CONFIG '{"region":"us-east-1"}'
CREDENTIALS. '{"aws_access_key_id": "","aws_secret_access_key":
"","aws_session_token": ""}'
INTO TABLE telecom_cdr
START PIPELINE telecomcdr_pipeline;

1.3. Stored procedure to detect and mark anomalies for CDR records in the table

UPDATE telecom_cdr SET Anomaly = CASE
34113249182701]")) >= 0.981 THEN 'IRSF'
534441858530045]")) >= 0.981 THEN 'Wangiri Fraud'
494699150323868]")) >= 0.981 THEN 'PBX Hacking'

Step 2: Setting up the environment and writing the Python program to generate vector embeddings, marking anomalies for different frauds and its visual representation over the time

2.1. Environment setup for Python program

!pip install pymysql
!pip install panda
!pip install openai
!pip install singlestoredb
!pip install sqlalchemy
!pip install mysql-connector-python
!pip install matplotlib
!pip install plotly

2.2. Actual Python program

import pandas as pd
import sqlalchemy
import openai
from singlestoredb import connect
from sqlalchemy import create_engine,text
import matplotlib.pyplot as plt
from matplotlib.dates import DateFormatter
import matplotlib.dates as mdates
import numpy as np
import datetime
import as px
import plotly.graph_objs as go
# OpenAI API key
openai.api_key =
# Create a connection to the database
engine = create_engine(connection_url)
# Query the database to get the data from 'telecom_cdr' table
#df = pd.read_sql('SELECT `Call_ID`, `Duration`, `Cost`, `Call_Type` FROM
telecom_cdr', engine)
df = pd.read_sql('SELECT `Call_ID`, `Duration`, `Cost`, `Call_Type`,
`Start_Time`, `Anomaly` FROM telecom_cdr', engine)
# Function to generate embeddings
def generate_embeddings(row):
text = f"Duration: {row['Duration']}, Cost: {row['Cost']}, Call Type:
response = openai.embeddings.create(input=[text],
# Apply the function to each row
df['Embeddings'] = df.apply(generate_embeddings, axis=1)
with engine.connect() as connection:
# Update the database with the new embeddings
for index, row in df.iterrows():
update_query = f"""UPDATE telecom_cdr SET `Embeddings` =
JSON_ARRAY_PACK(:embeddings) WHERE Call_ID = :call_id"""
connection.execute(text(update_query), {"embeddings":
str(row['Embeddings']), "call_id": row['Call_ID']})
with engine.connect() as connection1:
update_query1 = f"""CALL detectanomaly();"""
anomaly_query = """
DATE_FORMAT(Start_Time, '%Y-%m') AS Month,
COUNT(*) AS Anomaly_Count
Month, Anomaly
anomaly_df = pd.read_sql(anomaly_query, engine)
# Pivot the dataframe to get a column for each anomaly type
pivot_df = anomaly_df.pivot(index='Month', columns='Anomaly',
# Reset index to make 'Month' a column again
# Convert the pivoted dataframe into a format suitable for Plotly
plotly_data = pivot_df.melt(id_vars=['Month'], var_name='Anomaly',
# Ensure the 'Month' column is in datetime format for proper plotting
plotly_data['Month'] = pd.to_datetime(plotly_data['Month'])
# Create the line plot using Plotly
fig = px.line(plotly_data,
title='Anomaly Counts Over Time',
labels={'Anomaly_Count': 'Anomaly Count', 'Month': 'Month'})
# Update layout for better readability
yaxis_title='Anomaly Count',
legend_title='Anomaly Types',
# Show the plot Close the database connection

2.3. Visual graph for anomaly detection.

3. Here are the steps demonstrating how how SingleStore works in the preceding Python program to detect anomalies for fraud detection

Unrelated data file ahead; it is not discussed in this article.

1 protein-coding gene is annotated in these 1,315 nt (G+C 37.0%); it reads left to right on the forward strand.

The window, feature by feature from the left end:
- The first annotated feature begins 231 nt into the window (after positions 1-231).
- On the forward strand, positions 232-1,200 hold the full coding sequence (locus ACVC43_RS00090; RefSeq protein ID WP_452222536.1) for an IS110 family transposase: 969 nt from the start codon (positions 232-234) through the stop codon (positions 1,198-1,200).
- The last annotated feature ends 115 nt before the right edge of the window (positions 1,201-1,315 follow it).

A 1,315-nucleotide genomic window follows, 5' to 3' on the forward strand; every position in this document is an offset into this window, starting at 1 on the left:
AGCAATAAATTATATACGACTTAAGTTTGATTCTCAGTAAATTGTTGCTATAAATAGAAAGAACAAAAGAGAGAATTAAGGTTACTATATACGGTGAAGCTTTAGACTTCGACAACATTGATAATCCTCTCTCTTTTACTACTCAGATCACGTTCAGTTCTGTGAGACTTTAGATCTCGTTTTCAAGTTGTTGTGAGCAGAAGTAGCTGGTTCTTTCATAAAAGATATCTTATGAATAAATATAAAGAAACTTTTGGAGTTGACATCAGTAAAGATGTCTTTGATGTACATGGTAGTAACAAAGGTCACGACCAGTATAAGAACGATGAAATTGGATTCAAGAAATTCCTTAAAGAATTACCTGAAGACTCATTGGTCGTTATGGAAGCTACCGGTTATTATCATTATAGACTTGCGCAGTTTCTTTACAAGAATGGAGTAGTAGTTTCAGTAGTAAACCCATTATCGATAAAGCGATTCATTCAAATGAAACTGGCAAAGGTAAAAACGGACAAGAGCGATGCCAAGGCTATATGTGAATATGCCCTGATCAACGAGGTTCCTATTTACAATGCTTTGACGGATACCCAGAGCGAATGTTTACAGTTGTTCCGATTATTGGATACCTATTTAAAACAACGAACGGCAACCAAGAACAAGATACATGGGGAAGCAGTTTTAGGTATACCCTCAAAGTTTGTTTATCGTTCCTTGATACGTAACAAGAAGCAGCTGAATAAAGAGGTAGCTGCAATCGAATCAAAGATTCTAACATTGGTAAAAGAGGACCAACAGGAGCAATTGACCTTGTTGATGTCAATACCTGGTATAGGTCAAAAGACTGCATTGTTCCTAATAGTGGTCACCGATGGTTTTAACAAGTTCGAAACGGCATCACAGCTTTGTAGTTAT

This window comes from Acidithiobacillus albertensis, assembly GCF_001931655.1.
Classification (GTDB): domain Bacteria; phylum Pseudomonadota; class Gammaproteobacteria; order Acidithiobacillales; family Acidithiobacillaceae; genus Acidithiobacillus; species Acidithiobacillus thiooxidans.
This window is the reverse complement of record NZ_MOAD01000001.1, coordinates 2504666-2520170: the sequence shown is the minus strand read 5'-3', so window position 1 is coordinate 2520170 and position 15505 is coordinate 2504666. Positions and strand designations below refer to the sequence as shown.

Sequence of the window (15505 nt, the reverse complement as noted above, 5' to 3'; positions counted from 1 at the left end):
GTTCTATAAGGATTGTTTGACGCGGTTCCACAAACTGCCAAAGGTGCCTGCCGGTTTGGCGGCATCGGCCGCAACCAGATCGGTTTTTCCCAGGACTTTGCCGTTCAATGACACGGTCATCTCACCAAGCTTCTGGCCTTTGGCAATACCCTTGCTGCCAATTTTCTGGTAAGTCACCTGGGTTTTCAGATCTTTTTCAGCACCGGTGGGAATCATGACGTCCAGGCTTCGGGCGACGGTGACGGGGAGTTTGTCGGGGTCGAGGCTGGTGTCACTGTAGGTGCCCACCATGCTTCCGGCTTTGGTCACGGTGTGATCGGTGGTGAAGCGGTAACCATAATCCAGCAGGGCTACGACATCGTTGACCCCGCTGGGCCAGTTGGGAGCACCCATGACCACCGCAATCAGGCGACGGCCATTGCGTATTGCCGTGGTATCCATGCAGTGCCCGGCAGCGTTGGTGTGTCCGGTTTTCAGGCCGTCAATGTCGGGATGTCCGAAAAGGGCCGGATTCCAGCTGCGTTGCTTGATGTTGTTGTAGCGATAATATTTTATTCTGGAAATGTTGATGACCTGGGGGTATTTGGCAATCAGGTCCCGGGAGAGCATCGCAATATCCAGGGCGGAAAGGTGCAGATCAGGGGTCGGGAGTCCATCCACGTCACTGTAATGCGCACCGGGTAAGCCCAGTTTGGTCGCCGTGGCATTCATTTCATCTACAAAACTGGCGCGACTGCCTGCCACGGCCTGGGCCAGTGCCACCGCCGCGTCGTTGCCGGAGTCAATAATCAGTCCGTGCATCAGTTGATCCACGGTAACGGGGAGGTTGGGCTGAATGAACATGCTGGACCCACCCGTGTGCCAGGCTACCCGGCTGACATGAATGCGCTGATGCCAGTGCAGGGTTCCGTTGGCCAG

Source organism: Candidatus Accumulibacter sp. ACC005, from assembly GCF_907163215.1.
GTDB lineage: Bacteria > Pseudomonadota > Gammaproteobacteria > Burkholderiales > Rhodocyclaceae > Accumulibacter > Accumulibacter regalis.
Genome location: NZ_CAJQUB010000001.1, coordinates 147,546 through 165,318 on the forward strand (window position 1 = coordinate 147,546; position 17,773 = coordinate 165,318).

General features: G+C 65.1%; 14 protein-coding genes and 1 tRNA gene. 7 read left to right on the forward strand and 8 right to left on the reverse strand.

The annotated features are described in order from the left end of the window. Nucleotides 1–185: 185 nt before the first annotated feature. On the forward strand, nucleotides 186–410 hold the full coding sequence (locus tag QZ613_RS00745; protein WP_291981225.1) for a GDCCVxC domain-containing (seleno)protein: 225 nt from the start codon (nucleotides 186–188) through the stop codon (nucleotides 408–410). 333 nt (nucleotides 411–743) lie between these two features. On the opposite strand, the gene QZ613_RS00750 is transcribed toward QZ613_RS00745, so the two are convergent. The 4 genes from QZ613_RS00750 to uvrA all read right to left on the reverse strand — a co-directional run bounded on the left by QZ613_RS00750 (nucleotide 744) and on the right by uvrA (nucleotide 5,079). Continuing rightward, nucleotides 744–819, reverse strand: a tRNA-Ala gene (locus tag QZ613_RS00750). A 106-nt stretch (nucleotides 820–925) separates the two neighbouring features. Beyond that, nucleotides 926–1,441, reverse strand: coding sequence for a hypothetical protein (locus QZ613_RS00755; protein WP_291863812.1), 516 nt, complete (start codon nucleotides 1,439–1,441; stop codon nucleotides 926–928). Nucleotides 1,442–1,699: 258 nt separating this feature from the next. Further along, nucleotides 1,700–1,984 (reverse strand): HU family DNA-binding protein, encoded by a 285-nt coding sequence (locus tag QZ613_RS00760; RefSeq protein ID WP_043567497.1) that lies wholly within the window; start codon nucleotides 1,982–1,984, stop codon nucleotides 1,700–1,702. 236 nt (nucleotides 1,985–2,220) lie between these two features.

3.1. Importing required packages and defining OpenAI key

3.2. Create the database connection and query the database to get data from the table to mark anomalies.

3.3. Defining a function to generate embeddings using the OpenAI method text-embedding-ada-002 model.

3.4. Apply the function “generate_embeddings” to generate embeddings for each row. In this section I am also running one database stored procedure “detectanomaly” to mark an anomaly to each record if the row satisfies conditions mentioned in the preceding Explanation1 section.

How to mark anomalies for CDR

First, generate a base embedding for each condition mentioned in the Explanation1 section. These base embeddings help mark anomalies for each record near the base embeddings using the SingleStore DOT_PRODUCT vector function. In my case, I have considered the duration, cost and call_type column to generate base embeddings. You can also include other factors to generate this base embedding.

In the second step, get the embeddings of each CDR using the function “generate_embeddings”. This function is used in the previous step to generate embeddings for each CDR.

Finally, it's  time to mark anomalies for each CDR matching or near the base embeddings. For this I have used one SingleStore stored procedure, “detectanomaly” which updates each the CDR with particular anomalies including  'IRSF,'  'Wangiri fraud' and 'PBX hacking'.

4. Criteria to mark anomalies

The stored procedure “detectanomaly” calculates whether each record is anomalous based on the SingleStore DOT_PRODUCT function of its embeddings with predefined vectors, each representing a specific type of fraud. If a certain threshold is met or exceeded, the record is flagged with the corresponding type of fraud.

DOT_PRODUCT() can be used to compute a cosine similarity metric of the two input vectors, if the input vectors are normalized to length 1.

In the stored procedure I have set the threshold 0.981 to mark anomalies of similar type based on a criteria of duration, cost and call_type — but you can set your  own threshold to mark anomalies based on specific requirements.

Example anomaly, "PBX hacking"

Interested in trying out AI-driven fraud detection? Get started with SingleStore today.